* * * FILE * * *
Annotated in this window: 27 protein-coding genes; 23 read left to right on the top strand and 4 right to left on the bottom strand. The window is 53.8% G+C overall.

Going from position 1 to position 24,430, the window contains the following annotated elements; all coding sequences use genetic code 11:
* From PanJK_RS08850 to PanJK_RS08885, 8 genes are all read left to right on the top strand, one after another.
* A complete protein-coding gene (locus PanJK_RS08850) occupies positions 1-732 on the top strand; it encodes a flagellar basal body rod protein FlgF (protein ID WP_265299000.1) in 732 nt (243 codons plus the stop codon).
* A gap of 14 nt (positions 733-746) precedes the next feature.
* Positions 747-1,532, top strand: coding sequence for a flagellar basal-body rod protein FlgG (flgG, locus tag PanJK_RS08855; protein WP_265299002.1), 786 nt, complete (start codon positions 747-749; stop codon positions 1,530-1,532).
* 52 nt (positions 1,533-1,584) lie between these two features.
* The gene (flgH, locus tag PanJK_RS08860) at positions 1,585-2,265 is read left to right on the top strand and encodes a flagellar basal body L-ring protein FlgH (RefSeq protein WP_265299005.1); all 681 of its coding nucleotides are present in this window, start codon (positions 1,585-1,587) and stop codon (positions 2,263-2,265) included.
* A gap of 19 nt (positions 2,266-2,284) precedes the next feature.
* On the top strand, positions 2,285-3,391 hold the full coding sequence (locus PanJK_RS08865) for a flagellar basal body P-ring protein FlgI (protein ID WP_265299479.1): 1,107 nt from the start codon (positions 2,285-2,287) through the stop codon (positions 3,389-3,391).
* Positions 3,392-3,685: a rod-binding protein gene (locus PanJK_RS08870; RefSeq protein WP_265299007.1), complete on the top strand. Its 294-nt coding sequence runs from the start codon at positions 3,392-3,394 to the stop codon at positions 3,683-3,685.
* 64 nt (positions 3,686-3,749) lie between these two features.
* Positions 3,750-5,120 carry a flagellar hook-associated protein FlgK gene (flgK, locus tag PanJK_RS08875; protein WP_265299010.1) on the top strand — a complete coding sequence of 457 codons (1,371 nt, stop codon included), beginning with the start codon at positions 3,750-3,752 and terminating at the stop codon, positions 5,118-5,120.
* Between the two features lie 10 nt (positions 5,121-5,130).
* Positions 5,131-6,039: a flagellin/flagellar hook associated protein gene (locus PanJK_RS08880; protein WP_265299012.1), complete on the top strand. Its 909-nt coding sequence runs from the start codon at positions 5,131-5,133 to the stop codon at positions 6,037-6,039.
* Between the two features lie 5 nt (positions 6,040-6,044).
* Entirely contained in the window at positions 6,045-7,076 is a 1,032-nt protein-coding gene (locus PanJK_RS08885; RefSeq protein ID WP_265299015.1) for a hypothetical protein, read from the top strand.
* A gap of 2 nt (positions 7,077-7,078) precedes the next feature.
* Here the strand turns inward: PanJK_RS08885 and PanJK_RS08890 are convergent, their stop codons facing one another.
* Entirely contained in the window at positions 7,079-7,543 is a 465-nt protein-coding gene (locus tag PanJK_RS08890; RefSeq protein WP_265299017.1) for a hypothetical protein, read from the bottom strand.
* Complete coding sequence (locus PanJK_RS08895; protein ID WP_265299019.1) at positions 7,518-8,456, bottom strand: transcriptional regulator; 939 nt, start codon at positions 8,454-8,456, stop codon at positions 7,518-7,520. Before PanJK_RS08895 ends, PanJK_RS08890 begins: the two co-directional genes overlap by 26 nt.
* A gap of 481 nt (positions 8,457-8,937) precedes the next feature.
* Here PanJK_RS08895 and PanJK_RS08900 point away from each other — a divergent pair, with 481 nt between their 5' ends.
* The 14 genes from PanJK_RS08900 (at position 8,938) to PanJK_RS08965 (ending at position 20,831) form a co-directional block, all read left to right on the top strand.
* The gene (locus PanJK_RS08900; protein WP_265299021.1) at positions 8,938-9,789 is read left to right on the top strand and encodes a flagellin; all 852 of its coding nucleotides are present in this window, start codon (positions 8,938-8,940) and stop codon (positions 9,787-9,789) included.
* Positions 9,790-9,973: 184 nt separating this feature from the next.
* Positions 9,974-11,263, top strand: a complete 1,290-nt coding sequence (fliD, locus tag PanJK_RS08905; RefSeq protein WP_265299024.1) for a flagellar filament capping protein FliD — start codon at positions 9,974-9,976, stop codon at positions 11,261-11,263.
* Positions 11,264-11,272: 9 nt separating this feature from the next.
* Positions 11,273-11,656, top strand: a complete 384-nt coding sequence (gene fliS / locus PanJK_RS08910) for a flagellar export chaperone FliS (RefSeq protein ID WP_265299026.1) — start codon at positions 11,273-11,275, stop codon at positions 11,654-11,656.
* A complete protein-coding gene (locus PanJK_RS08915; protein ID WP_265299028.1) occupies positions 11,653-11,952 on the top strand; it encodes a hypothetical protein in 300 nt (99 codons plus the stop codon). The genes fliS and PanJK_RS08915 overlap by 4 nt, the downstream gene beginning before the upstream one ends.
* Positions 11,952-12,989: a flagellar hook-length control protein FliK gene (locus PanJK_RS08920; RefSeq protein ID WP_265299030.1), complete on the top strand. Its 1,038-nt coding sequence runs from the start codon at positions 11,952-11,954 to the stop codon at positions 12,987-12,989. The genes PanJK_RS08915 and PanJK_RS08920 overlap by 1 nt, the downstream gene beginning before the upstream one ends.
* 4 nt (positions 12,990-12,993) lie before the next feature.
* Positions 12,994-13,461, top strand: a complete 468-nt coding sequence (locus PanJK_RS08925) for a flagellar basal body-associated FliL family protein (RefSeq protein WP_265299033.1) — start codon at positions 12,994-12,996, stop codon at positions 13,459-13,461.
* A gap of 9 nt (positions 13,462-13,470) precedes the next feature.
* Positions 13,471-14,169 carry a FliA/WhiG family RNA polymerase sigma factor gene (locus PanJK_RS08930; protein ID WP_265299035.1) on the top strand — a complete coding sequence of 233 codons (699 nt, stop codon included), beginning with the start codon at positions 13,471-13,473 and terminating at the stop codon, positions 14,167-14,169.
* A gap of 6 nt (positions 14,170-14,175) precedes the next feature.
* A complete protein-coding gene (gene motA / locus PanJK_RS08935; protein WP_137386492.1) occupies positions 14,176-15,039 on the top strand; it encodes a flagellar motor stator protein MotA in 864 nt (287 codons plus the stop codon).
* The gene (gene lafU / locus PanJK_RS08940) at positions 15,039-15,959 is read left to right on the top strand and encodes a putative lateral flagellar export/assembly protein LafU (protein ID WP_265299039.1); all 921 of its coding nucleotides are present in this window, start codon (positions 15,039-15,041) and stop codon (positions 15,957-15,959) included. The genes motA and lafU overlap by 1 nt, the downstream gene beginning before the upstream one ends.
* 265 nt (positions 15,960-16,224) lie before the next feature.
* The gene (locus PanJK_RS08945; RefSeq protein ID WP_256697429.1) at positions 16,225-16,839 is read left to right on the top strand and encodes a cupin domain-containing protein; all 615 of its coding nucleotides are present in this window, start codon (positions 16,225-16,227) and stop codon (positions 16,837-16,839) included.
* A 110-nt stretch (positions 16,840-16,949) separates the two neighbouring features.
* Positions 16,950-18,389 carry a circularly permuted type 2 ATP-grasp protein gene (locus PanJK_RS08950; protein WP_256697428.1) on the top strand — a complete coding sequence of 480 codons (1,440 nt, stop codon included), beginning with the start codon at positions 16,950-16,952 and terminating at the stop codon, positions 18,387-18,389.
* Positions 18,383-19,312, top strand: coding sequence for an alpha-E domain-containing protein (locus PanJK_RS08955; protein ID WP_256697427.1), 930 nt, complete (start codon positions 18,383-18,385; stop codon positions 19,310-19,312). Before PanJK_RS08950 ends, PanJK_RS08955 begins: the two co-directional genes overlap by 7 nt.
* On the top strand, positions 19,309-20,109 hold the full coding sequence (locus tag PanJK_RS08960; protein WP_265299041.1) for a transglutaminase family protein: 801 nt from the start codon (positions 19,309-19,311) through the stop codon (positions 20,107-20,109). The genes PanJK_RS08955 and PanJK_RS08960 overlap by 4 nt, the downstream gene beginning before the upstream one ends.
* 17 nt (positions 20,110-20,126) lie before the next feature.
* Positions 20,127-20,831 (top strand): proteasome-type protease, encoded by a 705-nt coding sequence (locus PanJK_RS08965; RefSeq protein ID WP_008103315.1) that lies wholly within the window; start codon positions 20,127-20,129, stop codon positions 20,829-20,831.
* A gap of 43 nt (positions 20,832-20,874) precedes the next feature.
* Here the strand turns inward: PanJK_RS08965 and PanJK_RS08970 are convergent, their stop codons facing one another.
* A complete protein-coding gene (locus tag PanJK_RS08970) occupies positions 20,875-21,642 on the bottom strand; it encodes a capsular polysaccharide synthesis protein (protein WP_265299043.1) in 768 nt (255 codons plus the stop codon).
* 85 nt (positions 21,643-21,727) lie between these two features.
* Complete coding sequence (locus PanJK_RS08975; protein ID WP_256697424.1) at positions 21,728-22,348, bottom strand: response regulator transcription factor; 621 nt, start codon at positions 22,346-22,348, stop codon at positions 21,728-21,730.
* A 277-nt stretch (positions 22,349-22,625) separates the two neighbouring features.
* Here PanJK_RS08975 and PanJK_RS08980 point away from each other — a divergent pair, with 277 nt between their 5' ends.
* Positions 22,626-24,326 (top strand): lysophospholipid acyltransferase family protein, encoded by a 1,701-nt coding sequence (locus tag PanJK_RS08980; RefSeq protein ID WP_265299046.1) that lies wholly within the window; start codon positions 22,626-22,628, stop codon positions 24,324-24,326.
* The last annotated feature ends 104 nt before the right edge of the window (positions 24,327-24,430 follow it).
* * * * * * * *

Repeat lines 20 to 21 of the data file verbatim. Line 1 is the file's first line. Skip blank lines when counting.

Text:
* Entirely contained in the window at positions 7,079-7,543 is a 465-nt protein-coding gene (locus tag PanJK_RS08890; RefSeq protein WP_265299017.1) for a hypothetical protein, read from the bottom strand.
* Complete coding sequence (locus PanJK_RS08895; protein ID WP_265299019.1) at positions 7,518-8,456, bottom strand: transcriptional regulator; 939 nt, start codon at positions 8,454-8,456, stop codon at positions 7,518-7,520. Before PanJK_RS08895 ends, PanJK_RS08890 begins: the two co-directional genes overlap by 26 nt.